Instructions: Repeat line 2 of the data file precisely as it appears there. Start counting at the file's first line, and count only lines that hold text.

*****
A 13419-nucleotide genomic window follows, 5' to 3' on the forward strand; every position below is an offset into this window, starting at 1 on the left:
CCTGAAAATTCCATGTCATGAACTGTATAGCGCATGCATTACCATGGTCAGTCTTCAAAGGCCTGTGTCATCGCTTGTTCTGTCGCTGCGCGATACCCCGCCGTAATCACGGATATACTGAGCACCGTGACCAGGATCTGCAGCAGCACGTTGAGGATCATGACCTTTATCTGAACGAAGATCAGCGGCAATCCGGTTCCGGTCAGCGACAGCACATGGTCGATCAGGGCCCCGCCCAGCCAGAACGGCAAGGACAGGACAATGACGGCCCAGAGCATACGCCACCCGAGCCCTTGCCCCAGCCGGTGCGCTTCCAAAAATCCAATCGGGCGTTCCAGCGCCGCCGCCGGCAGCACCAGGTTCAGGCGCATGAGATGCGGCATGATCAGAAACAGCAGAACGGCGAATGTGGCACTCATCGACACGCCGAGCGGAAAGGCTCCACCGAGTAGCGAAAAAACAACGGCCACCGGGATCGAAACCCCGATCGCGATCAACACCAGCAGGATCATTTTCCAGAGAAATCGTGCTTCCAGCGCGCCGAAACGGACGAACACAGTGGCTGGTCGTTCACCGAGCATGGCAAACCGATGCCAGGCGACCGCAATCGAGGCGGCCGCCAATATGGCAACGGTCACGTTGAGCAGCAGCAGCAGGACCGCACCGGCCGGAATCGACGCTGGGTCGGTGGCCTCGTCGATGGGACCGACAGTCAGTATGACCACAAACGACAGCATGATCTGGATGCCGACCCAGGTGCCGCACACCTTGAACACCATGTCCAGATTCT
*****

CCTGAAAATTCCATGTCATGAACTGTATAGCGCATGCATTACCATGGTCAGTCTTCAAAGGCCTGTGTCATCGCTTGTTCTGTCGCTGCGCGATACCCCGCCGTAATCACGGATATACTGAGCACCGTGACCAGGATCTGCAGCAGCACGTTGAGGATCATGACCTTTATCTGAACGAAGATCAGCGGCAATCCGGTTCCGGTCAGCGACAGCACATGGTCGATCAGGGCCCCGCCCAGCCAGAACGGCAAGGACAGGACAATGACGGCCCAGAGCATACGCCACCCGAGCCCTTGCCCCAGCCGGTGCGCTTCCAAAAATCCAATCGGGCGTTCCAGCGCCGCCGCCGGCAGCACCAGGTTCAGGCGCATGAGATGCGGCATGATCAGAAACAGCAGAACGGCGAATGTGGCACTCATCGACACGCCGAGCGGAAAGGCTCCACCGAGTAGCGAAAAAACAACGGCCACCGGGATCGAAACCCCGATCGCGATCAACACCAGCAGGATCATTTTCCAGAGAAATCGTGCTTCCAGCGCGCCGAAACGGACGAACACAGTGGCTGGTCGTTCACCGAGCATGGCAAACCGATGCCAGGCGACCGCAATCGAGGCGGCCGCCAATATGGCAACGGTCACGTTGAGCAGCAGCAGCAGGACCGCACCGGCCGGAATCGACGCTGGGTCGGTGGCCTCGTCGATGGGACCGACAGTCAGTATGACCACAAACGACAGCATGATCTGGATGCCGACCCAGGTGCCGCACACCTTGAACACCATGTCCAGATTCT